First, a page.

The artwork on this note card was created by 5768 WRJ Art Calendar artist Césan d’Ornellas Levine.
Earlier this year, the United States took meaningful action to further prohibit products made by slave labor to enter our country. For 85 years, there was a loophole in the Tariff Act of 1930, that allowed companies to import goods that were derived from forced, child or prison labor as long as the United States could not produce enough of the product to meet domestic demand. With the passage of an amendment, this “consumptive demand” exemption was eliminated from law, and companies will no longer be able to import these goods.
Oftentimes, this exemption was being used by companies in the food industry. For example, before the law was passed, the United States was knowingly importing fish that were caught by forced labor in Southeast Asia. Further, there have been several cases of cocoa being produced on plantations in West Africa using slave labor, but the product was still allowed to enter the country because the U.S could not produce enough of it to meet consumers’ demand. Closing this loophole is a step towards eliminating these labor practices around the world, and is especially important as we look towards Passover.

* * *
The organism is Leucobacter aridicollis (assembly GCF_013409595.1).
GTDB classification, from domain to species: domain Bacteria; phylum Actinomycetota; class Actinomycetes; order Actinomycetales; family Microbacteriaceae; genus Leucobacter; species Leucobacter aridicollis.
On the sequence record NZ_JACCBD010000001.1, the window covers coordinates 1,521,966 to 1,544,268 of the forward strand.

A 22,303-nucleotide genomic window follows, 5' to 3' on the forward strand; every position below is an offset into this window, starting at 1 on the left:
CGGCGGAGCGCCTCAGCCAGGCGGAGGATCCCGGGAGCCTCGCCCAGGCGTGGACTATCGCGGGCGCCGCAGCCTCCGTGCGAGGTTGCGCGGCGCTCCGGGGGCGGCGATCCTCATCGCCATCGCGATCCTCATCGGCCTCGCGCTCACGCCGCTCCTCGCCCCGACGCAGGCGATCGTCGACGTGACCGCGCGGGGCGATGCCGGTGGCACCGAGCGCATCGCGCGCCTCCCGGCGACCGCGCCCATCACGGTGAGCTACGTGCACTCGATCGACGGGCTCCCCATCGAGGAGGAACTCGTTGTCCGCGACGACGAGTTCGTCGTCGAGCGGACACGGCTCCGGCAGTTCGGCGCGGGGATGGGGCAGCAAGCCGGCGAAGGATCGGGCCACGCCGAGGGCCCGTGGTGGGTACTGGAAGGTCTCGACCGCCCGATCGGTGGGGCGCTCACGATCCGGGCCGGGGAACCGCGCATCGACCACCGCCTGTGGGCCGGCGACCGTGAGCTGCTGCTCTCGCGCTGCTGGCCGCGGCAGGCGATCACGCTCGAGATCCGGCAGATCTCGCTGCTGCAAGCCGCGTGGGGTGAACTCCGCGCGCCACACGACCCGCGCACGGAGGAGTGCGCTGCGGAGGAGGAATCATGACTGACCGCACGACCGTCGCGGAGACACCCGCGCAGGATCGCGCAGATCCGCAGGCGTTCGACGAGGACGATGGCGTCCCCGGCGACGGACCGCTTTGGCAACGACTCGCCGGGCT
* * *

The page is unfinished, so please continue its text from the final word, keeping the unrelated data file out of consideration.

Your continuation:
Although Passover is a festival that recounts a story of our ancestors, its messages hold a very modern significance. Jews gather on Passover to tell the story of our slavery and journey towards freedom. From Moses to today, there are people seeking freedom in national all over the world that have experiences similar to that of our Exodus.
During the seder, there are many opportunities to add additional readings or elaborate on messages of social justice that are already present in the haggadah. You can use the RAC’s modern day slavery haggadah insert during your seder to reflect on the far too many people who continue to be victims of human trafficking. It contains several readings and poems corresponding with different parts of the seder. If you would like to dedicate your entire seder to learning about modern day slavery, consider using our complete modern day slavery haggadah.